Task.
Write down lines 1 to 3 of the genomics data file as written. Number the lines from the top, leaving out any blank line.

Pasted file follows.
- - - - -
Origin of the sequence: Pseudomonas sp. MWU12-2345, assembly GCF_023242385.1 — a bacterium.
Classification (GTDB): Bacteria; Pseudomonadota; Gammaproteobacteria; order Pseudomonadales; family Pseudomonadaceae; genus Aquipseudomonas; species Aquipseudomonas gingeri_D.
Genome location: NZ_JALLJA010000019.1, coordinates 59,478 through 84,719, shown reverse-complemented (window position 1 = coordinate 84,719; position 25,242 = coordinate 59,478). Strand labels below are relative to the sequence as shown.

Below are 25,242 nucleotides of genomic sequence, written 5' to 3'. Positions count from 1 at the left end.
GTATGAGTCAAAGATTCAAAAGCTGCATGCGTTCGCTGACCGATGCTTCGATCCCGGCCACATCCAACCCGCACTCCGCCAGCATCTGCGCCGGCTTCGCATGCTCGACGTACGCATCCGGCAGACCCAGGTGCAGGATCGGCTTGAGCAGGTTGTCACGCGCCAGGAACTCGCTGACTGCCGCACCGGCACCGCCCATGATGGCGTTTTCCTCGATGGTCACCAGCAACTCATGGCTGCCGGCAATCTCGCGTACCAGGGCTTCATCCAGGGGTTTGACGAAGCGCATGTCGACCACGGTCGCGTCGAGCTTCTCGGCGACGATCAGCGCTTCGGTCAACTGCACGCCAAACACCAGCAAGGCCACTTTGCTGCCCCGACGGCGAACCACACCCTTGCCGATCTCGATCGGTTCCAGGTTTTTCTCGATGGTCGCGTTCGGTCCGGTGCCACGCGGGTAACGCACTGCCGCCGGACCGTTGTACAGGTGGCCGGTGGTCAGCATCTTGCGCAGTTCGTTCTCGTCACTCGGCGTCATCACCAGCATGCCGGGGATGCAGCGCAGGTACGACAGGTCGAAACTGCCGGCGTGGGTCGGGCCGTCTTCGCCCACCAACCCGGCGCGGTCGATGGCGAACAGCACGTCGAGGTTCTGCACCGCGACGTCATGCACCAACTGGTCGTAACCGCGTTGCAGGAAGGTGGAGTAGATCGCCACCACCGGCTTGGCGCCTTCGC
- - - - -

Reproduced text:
Origin of the sequence: Pseudomonas sp. MWU12-2345, assembly GCF_023242385.1 — a bacterium.
Classification (GTDB): Bacteria; Pseudomonadota; Gammaproteobacteria; order Pseudomonadales; family Pseudomonadaceae; genus Aquipseudomonas; species Aquipseudomonas gingeri_D.
Genome location: NZ_JALLJA010000019.1, coordinates 59,478 through 84,719, shown reverse-complemented (window position 1 = coordinate 84,719; position 25,242 = coordinate 59,478). Strand labels below are relative to the sequence as shown.